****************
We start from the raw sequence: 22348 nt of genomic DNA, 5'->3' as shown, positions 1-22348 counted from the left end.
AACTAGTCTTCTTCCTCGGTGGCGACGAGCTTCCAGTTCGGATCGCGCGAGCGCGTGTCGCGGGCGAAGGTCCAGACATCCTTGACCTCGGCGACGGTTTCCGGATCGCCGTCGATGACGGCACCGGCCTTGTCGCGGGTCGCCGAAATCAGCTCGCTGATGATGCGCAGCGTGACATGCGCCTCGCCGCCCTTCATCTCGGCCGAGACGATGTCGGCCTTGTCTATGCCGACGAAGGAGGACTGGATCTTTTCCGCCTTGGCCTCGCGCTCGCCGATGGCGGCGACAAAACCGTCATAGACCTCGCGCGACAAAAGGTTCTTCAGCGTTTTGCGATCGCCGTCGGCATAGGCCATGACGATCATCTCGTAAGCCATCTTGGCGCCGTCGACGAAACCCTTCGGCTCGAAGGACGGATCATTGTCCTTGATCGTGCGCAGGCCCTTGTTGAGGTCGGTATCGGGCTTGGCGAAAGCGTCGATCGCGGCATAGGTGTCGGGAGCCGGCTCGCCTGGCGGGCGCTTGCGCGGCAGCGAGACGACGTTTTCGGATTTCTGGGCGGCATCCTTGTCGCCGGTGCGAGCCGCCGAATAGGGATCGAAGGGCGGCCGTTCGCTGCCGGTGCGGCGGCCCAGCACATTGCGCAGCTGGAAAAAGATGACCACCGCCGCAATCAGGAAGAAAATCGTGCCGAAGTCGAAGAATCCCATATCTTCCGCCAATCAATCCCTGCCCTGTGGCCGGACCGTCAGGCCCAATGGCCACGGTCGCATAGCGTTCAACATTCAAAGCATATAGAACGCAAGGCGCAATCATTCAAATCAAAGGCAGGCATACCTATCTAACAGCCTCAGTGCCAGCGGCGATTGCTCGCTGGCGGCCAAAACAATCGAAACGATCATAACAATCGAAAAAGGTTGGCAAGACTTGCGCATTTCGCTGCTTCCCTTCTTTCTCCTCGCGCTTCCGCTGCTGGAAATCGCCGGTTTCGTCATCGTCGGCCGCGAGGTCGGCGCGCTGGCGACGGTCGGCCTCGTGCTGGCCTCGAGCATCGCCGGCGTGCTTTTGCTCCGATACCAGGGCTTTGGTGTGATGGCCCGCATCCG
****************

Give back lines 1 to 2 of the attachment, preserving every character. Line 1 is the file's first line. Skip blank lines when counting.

We start from the raw sequence: 22348 nt of genomic DNA, 5'->3' as shown, positions 1-22348 counted from the left end.
AACTAGTCTTCTTCCTCGGTGGCGACGAGCTTCCAGTTCGGATCGCGCGAGCGCGTGTCGCGGGCGAAGGTCCAGACATCCTTGACCTCGGCGACGGTTTCCGGATCGCCGTCGATGACGGCACCGGCCTTGTCGCGGGTCGCCGAAATCAGCTCGCTGATGATGCGCAGCGTGACATGCGCCTCGCCGCCCTTCATCTCGGCCGAGACGATGTCGGCCTTGTCTATGCCGACGAAGGAGGACTGGATCTTTTCCGCCTTGGCCTCGCGCTCGCCGATGGCGGCGACAAAACCGTCATAGACCTCGCGCGACAAAAGGTTCTTCAGCGTTTTGCGATCGCCGTCGGCATAGGCCATGACGATCATCTCGTAAGCCATCTTGGCGCCGTCGACGAAACCCTTCGGCTCGAAGGACGGATCATTGTCCTTGATCGTGCGCAGGCCCTTGTTGAGGTCGGTATCGGGCTTGGCGAAAGCGTCGATCGCGGCATAGGTGTCGGGAGCCGGCTCGCCTGGCGGGCGCTTGCGCGGCAGCGAGACGACGTTTTCGGATTTCTGGGCGGCATCCTTGTCGCCGGTGCGAGCCGCCGAATAGGGATCGAAGGGCGGCCGTTCGCTGCCGGTGCGGCGGCCCAGCACATTGCGCAGCTGGAAAAAGATGACCACCGCCGCAATCAGGAAGAAAATCGTGCCGAAGTCGAAGAATCCCATATCTTCCGCCAATCAATCCCTGCCCTGTGGCCGGACCGTCAGGCCCAATGGCCACGGTCGCATAGCGTTCAACATTCAAAGCATATAGAACGCAAGGCGCAATCATTCAAATCAAAGGCAGGCATACCTATCTAACAGCCTCAGTGCCAGCGGCGATTGCTCGCTGGCGGCCAAAACAATCGAAACGATCATAACAATCGAAAAAGGTTGGCAAGACTTGCGCATTTCGCTGCTTCCCTTCTTTCTCCTCGCGCTTCCGCTGCTGGAAATCGCCGGTTTCGTCATCGTCGGCCGCGAGGTCGGCGCGCTGGCGACGGTCGGCCTCGTGCTGGCCTCGAGCATCGCCGGCGTGCTTTTGCTCCGATACCAGGGCTTTGGTGTGATGGCCCGCATCCG